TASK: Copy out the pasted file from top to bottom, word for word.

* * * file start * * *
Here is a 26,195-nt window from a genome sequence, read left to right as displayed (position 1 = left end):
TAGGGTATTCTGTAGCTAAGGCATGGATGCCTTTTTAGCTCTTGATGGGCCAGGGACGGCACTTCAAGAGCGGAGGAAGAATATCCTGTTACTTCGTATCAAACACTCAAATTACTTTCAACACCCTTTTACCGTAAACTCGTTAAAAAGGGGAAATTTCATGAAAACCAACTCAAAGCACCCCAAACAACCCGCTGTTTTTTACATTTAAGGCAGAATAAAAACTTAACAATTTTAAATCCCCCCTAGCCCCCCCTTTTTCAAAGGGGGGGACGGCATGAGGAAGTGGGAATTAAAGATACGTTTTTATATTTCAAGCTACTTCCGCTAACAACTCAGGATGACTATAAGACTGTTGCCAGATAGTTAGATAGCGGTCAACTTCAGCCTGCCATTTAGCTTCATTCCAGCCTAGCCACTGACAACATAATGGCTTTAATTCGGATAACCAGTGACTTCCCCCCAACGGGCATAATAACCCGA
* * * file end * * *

Here is a 26,195-nt window from a genome sequence, read left to right as displayed (position 1 = left end):
TAGGGTATTCTGTAGCTAAGGCATGGATGCCTTTTTAGCTCTTGATGGGCCAGGGACGGCACTTCAAGAGCGGAGGAAGAATATCCTGTTACTTCGTATCAAACACTCAAATTACTTTCAACACCCTTTTACCGTAAACTCGTTAAAAAGGGGAAATTTCATGAAAACCAACTCAAAGCACCCCAAACAACCCGCTGTTTTTTACATTTAAGGCAGAATAAAAACTTAACAATTTTAAATCCCCCCTAGCCCCCCCTTTTTCAAAGGGGGGGACGGCATGAGGAAGTGGGAATTAAAGATACGTTTTTATATTTCAAGCTACTTCCGCTAACAACTCAGGATGACTATAAGACTGTTGCCAGATAGTTAGATAGCGGTCAACTTCAGCCTGCCATTTAGCTTCATTCCAGCCTAGCCACTGACAACATAATGGCTTTAATTCGGATAACCAGTGACTTCCCCCCAACGGGCATAATAACCCGA